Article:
* A white paper from the University of Michigan’s Transportation Research Institute authored by Michael Sivak and Brandon Schoettle examines whether self-driving vehicles should be subjected to a licensing test as people are, and if so, whether the licensing process should be analogous to the current graduated driver licensing (GDL) systems for novice young drivers. For self-driving vehicles, in contrast to novice human drivers, experience under one set of conditions that requires certain hardware or software capabilities does not improve performance under a different set of conditions that requires different hardware or software capabilities. A self driving vehicle either has the hardware and software to deal with a particular situation, or it does not. If it does not, experience in other situations will not be of benefit.

* And also, UoM's TRI conducted a preliminary analysis of the cumulative on-road safety record of self driving vehicles for three of the ten companies that are currently approved for such vehicle testing in California (Google, Delphi, and Audi). The analysis compared the safety record of these vehicles with the safety record of all conventional vehicles in the U.S. for 2013 (adjusted for underreporting of crashes that do not involve a fatality). Although the distance accumulated by self-driving vehicles is still relatively low (about 1.2 million miles, compared with about 3 trillion annual miles in the U.S. by conventional vehicles), the current best estimate is that self-driving vehicles have a higher crash rate per million miles traveled than conventional vehicles, and similar patterns were evident for injuries per million miles traveled and for injuries per crash.

* Two all-new downsized turbo gas engines will power the next generation Civic in Europe, Honda announced this week. The 1.0- and 1.5-liter four-cylinder engines were designed and developed in Japan and feature super-efficient turbos with “low moment of inertia,” direct injection and variable valve motion to minimise friction. The 10th generation Civic in Europe will be available in 2017. The new engines are part of Honda’s “Earth Dreams Technology,” a moniker first used on the 2.0-liter VTEC turbo powering the current Civic Type R. The 10th generation Civic in the U.S. began production this week in the Greensburg, IN plant and will be at dealers in November.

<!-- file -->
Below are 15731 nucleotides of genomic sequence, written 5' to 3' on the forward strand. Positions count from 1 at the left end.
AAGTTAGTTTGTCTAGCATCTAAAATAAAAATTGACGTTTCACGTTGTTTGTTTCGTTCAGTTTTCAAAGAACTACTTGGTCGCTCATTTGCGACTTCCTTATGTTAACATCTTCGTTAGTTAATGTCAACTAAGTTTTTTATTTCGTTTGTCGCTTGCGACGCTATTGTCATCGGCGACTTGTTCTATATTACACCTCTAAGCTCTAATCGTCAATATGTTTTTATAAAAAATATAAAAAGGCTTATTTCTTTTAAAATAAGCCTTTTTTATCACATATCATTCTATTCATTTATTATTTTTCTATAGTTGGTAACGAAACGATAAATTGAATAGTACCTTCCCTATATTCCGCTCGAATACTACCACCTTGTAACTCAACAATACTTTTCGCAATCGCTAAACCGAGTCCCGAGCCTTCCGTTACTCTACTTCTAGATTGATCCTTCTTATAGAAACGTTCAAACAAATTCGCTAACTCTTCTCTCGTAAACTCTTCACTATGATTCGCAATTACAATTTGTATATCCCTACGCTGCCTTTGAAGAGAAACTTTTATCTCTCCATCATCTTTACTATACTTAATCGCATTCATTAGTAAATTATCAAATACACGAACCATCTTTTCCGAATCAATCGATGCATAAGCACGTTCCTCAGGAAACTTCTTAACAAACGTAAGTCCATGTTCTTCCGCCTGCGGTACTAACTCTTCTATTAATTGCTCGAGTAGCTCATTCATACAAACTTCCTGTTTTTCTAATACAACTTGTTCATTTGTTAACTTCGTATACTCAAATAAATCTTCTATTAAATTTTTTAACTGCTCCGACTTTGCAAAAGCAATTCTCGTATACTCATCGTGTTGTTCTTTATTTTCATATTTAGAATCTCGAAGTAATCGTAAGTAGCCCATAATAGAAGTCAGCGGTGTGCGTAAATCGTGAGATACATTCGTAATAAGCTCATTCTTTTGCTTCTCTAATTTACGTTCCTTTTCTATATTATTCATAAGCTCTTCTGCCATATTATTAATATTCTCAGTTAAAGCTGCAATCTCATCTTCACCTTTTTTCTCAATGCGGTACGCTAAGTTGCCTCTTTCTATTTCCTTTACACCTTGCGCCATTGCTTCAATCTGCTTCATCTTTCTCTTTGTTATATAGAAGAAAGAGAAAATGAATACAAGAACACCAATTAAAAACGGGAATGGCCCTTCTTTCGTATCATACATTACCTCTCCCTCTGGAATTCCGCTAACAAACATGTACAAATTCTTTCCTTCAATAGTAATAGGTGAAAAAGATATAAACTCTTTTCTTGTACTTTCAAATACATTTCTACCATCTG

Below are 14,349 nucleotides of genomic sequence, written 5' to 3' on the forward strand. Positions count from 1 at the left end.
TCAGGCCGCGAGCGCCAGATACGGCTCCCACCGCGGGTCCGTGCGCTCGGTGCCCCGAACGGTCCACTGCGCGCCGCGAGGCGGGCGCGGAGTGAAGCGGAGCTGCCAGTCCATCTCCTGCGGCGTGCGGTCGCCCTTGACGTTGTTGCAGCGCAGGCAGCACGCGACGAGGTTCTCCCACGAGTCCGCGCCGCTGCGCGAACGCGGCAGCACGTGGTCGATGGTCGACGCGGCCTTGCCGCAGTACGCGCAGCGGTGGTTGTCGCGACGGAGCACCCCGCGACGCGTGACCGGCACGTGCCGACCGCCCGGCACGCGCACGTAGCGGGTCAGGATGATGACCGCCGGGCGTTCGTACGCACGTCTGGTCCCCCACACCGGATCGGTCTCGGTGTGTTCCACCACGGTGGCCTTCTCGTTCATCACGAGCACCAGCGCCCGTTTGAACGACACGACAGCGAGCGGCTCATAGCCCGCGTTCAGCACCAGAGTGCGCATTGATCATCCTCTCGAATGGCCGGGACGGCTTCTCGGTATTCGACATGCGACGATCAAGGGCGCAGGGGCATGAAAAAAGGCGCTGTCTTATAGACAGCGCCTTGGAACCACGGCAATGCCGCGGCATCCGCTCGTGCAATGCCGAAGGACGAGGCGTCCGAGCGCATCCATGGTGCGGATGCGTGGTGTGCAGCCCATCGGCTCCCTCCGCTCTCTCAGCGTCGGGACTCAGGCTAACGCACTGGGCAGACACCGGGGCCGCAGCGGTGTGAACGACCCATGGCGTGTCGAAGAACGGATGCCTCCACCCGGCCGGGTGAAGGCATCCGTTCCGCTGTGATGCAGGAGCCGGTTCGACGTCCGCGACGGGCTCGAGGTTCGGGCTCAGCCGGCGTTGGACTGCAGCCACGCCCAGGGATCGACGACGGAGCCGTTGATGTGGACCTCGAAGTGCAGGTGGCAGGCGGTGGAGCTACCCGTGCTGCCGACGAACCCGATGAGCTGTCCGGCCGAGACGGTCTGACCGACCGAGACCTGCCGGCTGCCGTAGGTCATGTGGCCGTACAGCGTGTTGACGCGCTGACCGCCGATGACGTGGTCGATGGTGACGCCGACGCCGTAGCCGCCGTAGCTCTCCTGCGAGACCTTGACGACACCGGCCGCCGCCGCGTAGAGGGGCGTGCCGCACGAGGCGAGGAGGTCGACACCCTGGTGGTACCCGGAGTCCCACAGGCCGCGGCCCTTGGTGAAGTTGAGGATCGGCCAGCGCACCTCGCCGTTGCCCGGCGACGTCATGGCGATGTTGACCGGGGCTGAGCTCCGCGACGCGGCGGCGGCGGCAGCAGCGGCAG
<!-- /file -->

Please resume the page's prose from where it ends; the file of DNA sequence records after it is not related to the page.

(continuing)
* The first regular production models of the new 2016 Chevy Camaro began coming off the production line at the Lansing, MI Grand River Assembly plant this week and will be available at dealerships by mid November. The new Camaro starts at $26,695 and tops out at $37,295 for the 1SS model. Six powertrain options are offered including a 2.0-liter turbo four-cylinder. Convertibles will be built beginning early next year. This is the first U.S.-built Camaro in many years as production was moved to Lansing from Canada where it will be built along side Cadillac’s CTS and ATS

* GM warns to leave your car parked outside. Don't put it in a garage. Why? It's recall number three for GM and 1.4 million cars that can leak oil and catch fire, in some instances damaging garages and homes. The recall is needed because repairs from the first two recalls didn’t work. The latest recall includes 3.8-L V6 models of: the 1997-2004 Pontiac Grand Prix and Buick Regal; the 2000-2004 Chevrolet Impala; the 1998 and 1999 Chevrolet Lumina and Oldsmobile Intrigue; and the 1998-2004 Chevrolet Monte Carlo.

* The National Transportation Safety Board said the U.S. system for tire registration is ineffective and called for mandatory tire registration, saying that at least 500 crash deaths a year are linked to tire problems. Between 2009-2013, 3.2 million tires were recalled – but just 44 percent were replaced. And in a typical tire recall, just 20 percent are fixed.

* Ford is recalling 129,000 2009-10 Ford Edge and Lincoln MKX SUVs in states that use road salt for rust problems under the reinforcement brackets where the fuel tank is mounted to the vehicle. That's 22 states, DC, and 7 Canada provinces who are rust makers.